In concluding, the court stated that the water rights held by Los Angeles were granted in absence of consideration of the effects of the diversions on the public trust resources of the Mono Basin and that the allocation of water from the basin streams should be reconsidered. The state has a "duty" to protect the public's "common heritage of streams, lakes, marshlands, and tidelands." The court also ruled that the State Water Resource Control Board (SWRCB) and the courts have concurrent jurisdiction to consider the effect of water diversions on public trust resources. The court ordered a study to be prepared to determine the impact of DWP’s diversion upon the public trust of Mono Lake. In subsequent proceedings following this decision, DWP has been ordered to reduce diversions by approximately two thirds until the water levels in Mono Lake recover to an acceptable level (expected to take decades).
Richardson concurred with parts one through four of the majority opinion (background and history of the Mono Lake litigation; the public trust doctrine in California; The California water rights system; and, the relationship between the public trust doctrine and the California water rights system) and with the analysis of the relationship between the public trust doctrine and the water rights system in this state. However, Richardson entered a dissent from part five of the opinion (exhaustion of administrative remedies) where the majority held that the courts and the California Water Resources Board have concurrent jurisdiction in cases of this kind. Richardson's dissent of part five concluded, "The majority's suggestion that various statutory provisions contemplate the exercise of concurrent jurisdiction in cases of this kind is unconvincing." In support of this, Richardson cited the Water Code (§§ 2000, 2001, 2075) as well as Environmental Defense Fund, Inc. v. East Bay Mun. Utility Dist (1980) and (1977).
Legal and Policy Implications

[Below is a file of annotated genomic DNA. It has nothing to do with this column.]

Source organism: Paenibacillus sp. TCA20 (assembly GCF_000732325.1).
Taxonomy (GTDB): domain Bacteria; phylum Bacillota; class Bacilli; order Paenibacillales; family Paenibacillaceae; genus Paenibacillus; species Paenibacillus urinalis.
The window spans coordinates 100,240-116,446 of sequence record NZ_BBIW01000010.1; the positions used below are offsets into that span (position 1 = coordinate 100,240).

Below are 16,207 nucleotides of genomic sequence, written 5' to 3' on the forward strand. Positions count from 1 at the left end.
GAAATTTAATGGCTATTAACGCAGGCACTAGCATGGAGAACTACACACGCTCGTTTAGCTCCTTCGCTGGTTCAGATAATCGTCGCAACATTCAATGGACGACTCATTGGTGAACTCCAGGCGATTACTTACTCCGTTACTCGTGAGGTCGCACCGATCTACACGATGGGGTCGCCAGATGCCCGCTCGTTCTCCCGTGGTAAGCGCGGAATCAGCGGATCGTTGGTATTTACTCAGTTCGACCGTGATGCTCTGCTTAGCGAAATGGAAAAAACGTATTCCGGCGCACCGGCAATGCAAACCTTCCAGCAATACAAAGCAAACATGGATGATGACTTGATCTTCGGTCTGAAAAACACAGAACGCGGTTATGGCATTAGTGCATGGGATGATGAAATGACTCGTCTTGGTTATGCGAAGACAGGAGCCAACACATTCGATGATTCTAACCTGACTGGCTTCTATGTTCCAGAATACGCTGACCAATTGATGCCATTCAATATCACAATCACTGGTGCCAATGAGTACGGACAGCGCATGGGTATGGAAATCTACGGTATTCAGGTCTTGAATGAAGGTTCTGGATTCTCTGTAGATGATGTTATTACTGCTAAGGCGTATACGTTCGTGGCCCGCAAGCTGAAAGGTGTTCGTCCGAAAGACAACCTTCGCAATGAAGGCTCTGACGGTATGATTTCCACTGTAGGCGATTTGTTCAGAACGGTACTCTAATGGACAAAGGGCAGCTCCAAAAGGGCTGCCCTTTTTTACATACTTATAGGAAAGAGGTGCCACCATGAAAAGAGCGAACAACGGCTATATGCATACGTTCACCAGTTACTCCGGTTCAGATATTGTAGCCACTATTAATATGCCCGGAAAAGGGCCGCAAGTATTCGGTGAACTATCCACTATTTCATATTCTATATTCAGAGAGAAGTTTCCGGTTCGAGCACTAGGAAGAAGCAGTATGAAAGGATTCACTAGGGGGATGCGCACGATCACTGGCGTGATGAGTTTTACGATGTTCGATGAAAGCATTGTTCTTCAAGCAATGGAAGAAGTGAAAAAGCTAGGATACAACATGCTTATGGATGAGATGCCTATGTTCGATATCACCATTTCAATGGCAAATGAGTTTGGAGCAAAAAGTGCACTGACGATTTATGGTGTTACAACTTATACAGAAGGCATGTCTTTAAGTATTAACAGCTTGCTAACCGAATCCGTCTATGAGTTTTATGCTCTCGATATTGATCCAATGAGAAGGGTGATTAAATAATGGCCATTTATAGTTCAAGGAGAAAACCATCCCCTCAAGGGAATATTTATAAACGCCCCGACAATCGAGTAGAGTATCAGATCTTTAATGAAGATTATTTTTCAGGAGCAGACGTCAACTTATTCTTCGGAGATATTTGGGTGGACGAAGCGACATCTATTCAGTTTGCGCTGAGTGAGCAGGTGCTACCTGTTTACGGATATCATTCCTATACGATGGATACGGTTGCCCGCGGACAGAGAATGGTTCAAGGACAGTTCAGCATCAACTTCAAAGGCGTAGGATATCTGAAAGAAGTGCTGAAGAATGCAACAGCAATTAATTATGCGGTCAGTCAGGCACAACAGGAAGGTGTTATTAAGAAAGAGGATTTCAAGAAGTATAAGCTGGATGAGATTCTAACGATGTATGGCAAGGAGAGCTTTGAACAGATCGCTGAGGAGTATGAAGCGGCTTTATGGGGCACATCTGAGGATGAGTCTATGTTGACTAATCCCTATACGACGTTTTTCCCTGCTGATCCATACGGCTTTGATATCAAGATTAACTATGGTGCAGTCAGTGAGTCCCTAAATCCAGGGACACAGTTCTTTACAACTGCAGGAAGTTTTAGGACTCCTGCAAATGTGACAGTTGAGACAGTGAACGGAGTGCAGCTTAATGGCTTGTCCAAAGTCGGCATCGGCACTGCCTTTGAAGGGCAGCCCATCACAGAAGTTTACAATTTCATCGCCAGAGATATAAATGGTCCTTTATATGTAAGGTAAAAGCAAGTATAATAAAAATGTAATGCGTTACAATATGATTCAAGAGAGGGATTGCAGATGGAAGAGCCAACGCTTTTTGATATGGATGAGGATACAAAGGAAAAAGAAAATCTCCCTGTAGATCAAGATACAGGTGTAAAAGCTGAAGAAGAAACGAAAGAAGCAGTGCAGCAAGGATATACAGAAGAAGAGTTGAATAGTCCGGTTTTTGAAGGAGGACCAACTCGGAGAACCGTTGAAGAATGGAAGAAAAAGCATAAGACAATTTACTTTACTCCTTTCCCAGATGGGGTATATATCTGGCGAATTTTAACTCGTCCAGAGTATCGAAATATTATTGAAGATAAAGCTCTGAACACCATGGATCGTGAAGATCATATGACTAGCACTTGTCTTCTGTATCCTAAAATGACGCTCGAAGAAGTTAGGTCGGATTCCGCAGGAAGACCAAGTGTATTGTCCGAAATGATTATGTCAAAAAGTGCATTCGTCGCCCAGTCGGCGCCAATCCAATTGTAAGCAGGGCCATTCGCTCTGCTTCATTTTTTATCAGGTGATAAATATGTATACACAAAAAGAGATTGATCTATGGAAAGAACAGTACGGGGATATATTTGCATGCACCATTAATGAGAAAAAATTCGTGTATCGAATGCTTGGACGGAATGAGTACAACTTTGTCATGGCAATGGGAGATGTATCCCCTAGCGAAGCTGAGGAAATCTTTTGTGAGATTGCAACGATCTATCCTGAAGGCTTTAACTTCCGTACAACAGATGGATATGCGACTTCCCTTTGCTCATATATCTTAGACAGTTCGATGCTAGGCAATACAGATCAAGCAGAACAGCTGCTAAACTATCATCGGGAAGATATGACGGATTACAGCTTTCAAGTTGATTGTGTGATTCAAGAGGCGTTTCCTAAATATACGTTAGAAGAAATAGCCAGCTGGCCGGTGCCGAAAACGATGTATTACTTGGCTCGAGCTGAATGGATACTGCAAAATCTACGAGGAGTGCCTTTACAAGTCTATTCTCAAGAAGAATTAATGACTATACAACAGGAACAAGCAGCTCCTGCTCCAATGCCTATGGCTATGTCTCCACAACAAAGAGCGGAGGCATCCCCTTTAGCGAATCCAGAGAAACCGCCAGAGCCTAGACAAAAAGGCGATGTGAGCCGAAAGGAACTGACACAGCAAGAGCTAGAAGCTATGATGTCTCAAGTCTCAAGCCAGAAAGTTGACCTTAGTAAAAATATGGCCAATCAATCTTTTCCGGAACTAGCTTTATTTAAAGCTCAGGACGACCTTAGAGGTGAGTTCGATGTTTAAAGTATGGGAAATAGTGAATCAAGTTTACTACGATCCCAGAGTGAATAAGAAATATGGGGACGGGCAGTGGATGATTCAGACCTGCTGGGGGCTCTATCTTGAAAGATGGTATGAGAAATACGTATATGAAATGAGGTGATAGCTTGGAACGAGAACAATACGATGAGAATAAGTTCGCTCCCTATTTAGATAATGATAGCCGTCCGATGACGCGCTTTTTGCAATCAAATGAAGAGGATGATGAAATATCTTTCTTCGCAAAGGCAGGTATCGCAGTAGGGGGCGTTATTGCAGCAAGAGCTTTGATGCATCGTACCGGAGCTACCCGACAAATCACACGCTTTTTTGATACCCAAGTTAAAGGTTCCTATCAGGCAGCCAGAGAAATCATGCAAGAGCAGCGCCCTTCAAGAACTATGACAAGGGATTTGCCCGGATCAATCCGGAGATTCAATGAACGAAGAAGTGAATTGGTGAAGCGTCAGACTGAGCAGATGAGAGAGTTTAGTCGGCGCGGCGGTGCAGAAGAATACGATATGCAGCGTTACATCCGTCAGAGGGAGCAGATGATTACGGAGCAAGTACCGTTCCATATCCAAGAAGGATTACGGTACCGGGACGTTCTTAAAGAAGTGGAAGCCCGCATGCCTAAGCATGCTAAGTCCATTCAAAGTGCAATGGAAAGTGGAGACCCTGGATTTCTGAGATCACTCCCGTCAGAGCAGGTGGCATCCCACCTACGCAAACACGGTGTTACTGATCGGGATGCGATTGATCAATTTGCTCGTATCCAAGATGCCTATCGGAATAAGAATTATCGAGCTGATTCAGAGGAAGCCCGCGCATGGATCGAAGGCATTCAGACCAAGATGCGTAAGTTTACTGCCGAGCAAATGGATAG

The decision of the court expanded the reach of the public trust doctrine to non-navigable tributaries of navigable waters. This allows for legal challenges to be made to administrative decisions made by the state in regards water appropriations where natural resource values are affected. This potential for legal challenge on the basis of natural resource values forces administrative decisions to include specific consideration of long-term resource impairment in tandem with economic development. Therefore, although the public trust doctrine doesn't preclude the conveyance of water rights to a private party where a natural resource held in the public trust may be affected, following National Audubon Society v. Superior Court (1983), it does impose a condition on the future use of waters appropriated to further the public interest (the finding that harm must be minimized to the extent feasible). There are, however, broad discretionary powers for states and legislatures to define exactly what the public purpose is. As technology has advanced, waters of the U.S. have been used less for commerce and navigation, the basis for most current environmental law, and more for recreational purposes. In recognition of this, the public trust doctrine can also be employed, using the discretionary powers enjoyed by states for determining public purpose, as the basis for the preservation of a public interest in recreation. Other states, such as Montana, have integrated natural resource values and the public trust doctrine into appropriative water rights through allowing water to be appropriated for future uses that are protective of the environment or a resource (such as maintaining instream flows for water quality or habitat connectivity). In this way, states may establish an appropriative right for water that is integrated with the system of water law as the water is not "used" in the traditional sense of being diverted for commercial, agricultural, or industrial use, but is appropriated to remain in the stream channel. The overriding legal implication of the courts decision in National Audubon Society v. Superior Court (1983) is that traditional use of the public trust doctrine to ensure that valuable public resources are not lost to the public through diversion to public control has been altered to encompass an all-embracing environmental protection mechanism. In cases in which the traditional doctrine evolved to protect common rights of access for commercial purposes, the modern public trust doctrine proclaims conservationist principles.